We’re going slow because we have to go to more meetings. And we’re going slow because we’re waiting for someone else to take responsibility. And so the skill that you learn isn’t just the skill of, ‘I can ride a bike.’ It’s the skill of being willing to fall down. It’s the skill of being open to trying a different way to be in the world. And what we see among big companies that are faltering when technology in the culture changes is they’re not faltering because they’re dumb. They’re faltering because they’re afraid.

It’s gotten more selfish, a lot more selfish. And we justify it by talking about the competition: ‘If I don’t cut corners, someone else will. If I don’t race to the bottom, somebody else will. If I don’t ask for better terms, or if I don’t mislead people, someone else will.’ And we are seeing one industry after another suffering the consequences of racing to the bottom, that if you’re in the financial services business and all you can do is the kind of shenanigans that Wells Fargo did.

"What we get to do is make promises and keep them. That is the thrilling part of being a marketer, because we're choosing to lean outside of the established industrial standard."
Seth Godin, Author and entrepreneur

In one of your books, you talk about how marketing shouldn’t be selfish. Do you think it’s gotten less selfish over time, or is that where some are failing? 
Those are symptoms of racing to the bottom. Boeing raced to the bottom and they said, ‘Look, we’re a public company, we’re competing with Airbus, we have no choice but to cut corners.’ Well, yeah, they did have a choice. And the choice was they could have raced to the top instead. And if they had, they wouldn’t have lost billions and billions of dollars and killed innocent people. So there are consequences.

I think that when we talk about brands we admire, when we look at organizations that are outperforming, it’s because we believe in them. We want to believe them because we have an identity wrapped up in who they are. And in my talks, I put up a slide of a bunch of people who have some tattoos, and all the tattoos are from Harley Davidson. And I say, ‘Almost no one gets a Suzuki tattoo.’ And the lesson there is: That’s a choice. It’s a choice to make something tattoo-worthy. And the way you get to be tattoo-worthy is not by trying to maximize return on equity for your shareholders.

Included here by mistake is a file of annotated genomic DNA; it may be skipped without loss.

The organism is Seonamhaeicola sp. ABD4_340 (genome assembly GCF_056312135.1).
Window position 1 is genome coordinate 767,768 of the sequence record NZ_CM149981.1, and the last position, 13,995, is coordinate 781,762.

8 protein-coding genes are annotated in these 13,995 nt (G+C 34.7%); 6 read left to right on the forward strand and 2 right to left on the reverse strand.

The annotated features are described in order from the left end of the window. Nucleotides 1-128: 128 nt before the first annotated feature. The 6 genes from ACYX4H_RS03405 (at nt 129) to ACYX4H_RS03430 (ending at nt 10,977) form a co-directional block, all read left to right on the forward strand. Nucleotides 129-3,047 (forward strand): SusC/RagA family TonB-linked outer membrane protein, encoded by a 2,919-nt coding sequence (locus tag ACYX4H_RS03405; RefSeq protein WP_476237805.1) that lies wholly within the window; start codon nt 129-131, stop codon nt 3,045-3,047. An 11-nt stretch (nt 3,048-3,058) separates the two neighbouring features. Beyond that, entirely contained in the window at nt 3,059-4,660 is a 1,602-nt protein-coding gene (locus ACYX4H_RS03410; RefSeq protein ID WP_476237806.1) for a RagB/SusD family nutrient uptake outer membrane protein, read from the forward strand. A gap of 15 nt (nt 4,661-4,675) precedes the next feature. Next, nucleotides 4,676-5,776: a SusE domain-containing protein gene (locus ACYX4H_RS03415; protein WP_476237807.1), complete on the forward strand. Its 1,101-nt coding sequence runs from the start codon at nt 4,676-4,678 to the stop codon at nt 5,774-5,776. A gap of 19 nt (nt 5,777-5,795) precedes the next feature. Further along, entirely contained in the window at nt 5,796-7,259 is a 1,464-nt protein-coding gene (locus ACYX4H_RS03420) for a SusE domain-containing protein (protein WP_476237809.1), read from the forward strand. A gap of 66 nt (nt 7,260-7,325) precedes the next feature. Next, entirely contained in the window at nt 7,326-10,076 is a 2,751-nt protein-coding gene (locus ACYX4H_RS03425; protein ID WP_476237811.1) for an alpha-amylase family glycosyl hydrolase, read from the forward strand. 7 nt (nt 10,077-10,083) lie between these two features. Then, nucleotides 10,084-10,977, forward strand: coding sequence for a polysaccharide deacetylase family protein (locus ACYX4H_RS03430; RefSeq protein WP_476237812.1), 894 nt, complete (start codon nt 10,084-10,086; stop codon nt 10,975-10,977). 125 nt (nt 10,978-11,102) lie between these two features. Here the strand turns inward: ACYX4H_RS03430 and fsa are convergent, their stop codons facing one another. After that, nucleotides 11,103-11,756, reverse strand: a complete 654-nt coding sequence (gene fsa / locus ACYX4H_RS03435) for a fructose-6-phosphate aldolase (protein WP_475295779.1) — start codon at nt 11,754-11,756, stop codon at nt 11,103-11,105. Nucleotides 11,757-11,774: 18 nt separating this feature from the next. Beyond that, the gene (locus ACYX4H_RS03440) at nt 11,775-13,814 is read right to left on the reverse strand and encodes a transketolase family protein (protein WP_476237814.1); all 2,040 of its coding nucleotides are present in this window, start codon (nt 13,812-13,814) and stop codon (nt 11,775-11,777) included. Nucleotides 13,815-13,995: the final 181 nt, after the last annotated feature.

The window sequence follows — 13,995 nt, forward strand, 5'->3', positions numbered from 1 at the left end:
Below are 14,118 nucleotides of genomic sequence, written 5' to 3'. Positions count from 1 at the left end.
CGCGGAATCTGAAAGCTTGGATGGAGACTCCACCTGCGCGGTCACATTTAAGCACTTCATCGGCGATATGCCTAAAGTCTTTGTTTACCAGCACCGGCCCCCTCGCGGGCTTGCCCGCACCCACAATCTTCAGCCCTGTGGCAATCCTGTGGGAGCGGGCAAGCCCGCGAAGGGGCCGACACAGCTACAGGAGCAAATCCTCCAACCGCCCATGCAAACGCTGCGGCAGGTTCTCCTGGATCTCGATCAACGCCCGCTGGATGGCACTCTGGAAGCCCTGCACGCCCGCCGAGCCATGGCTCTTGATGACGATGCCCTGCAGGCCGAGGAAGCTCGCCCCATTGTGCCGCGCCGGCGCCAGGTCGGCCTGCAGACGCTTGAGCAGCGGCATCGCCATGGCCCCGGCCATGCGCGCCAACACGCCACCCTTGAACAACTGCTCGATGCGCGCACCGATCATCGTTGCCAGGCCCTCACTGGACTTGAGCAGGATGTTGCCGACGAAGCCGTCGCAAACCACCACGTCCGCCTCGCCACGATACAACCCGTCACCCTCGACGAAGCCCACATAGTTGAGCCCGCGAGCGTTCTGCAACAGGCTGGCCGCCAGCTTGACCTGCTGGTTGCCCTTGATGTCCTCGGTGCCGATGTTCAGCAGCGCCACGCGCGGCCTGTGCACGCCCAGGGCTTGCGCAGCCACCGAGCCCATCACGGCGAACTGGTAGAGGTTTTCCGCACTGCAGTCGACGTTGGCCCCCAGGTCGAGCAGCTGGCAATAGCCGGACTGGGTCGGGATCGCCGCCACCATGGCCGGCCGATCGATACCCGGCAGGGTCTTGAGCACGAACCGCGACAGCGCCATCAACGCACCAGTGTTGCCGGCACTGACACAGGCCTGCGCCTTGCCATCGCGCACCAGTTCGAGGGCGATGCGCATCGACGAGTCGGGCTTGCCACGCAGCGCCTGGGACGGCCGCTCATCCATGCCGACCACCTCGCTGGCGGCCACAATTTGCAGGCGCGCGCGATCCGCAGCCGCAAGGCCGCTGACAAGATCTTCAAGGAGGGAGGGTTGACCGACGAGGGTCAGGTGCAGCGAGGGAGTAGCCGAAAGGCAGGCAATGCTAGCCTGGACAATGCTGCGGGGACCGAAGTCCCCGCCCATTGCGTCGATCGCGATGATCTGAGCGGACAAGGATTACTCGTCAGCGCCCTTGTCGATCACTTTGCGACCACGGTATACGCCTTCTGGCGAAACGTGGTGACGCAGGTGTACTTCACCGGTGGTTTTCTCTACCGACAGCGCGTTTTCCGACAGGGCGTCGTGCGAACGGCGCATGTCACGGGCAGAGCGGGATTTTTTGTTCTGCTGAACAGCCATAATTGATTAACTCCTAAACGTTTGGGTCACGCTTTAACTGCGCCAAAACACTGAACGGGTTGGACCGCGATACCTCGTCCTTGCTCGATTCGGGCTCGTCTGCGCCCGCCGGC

From where you sit today, who are the brands racing to the top and becoming tattoo-worthy?
Well, every time I mentioned a brand in a positive way, they fall apart, so that’s the golden curse.

Haha, the Godin curse!
So instead my answer is, tell me a brand you admire. Because if you admire it, I know why. You admire it because it’s got some identity for you. Almost nobody wants to go to Avis instead of Hertz, or Hertz instead of Avis, because they’ve both persuaded us that they’re the same. And the same with bottled water. If bottled water is all pure, then just buy the cheap one.

And then I think about what it means to have an actual brand versus a logo. If Nike had a hotel, I think we would all agree that we can imagine what it would be like, but if Hyatt had a brand of sneakers, we have no clue what it would be like. That’s because Hyatt only has a logo. But Nike has a brand. And what it means to have a brand is that you stand for something, and some people don’t like it. But everyone knows the promise that you are making and keeping. And what we get to do is make promises and keep them. That is the thrilling part of being a marketer, because we’re choosing to lean outside of the established industrial standard.

How do you want marketers today to be better? What is the choice they can make, or does it come in the thinking of making the choice—intention?
Every marketer who decides to be a selfish short-term narcissistic profit taker, who is cutting corners and hiding, has made that choice. We don’t have to do that. You can say to your team, ‘This product you want me to sell? It’s crap, I’m not going to push it.’ You can say to the team, ‘Oh, you want me to spam people who trust us? Not going to do it.’

It’s your fingers on the button. You don’t have to press the button. As marketers, if we’re truly professionals, we’ve got to take responsibility for what we’re going to say and how we’re going to say it. We should have the confidence to never say, ‘I was just doing my job.’ Because we can do better than that. Marketing is what changes our consumption. Marketing decides whether someone’s going to vape or not. Marketing decides whether someone’s going to get elected or not. So we’re responsible for life or death every day, and we should act that way. That is my mission.


@koimtv ko.im@adweek.com Ko Im is the community editor at Adweek and co-host of Adweek's podcast Yeah, That's Probably an Ad.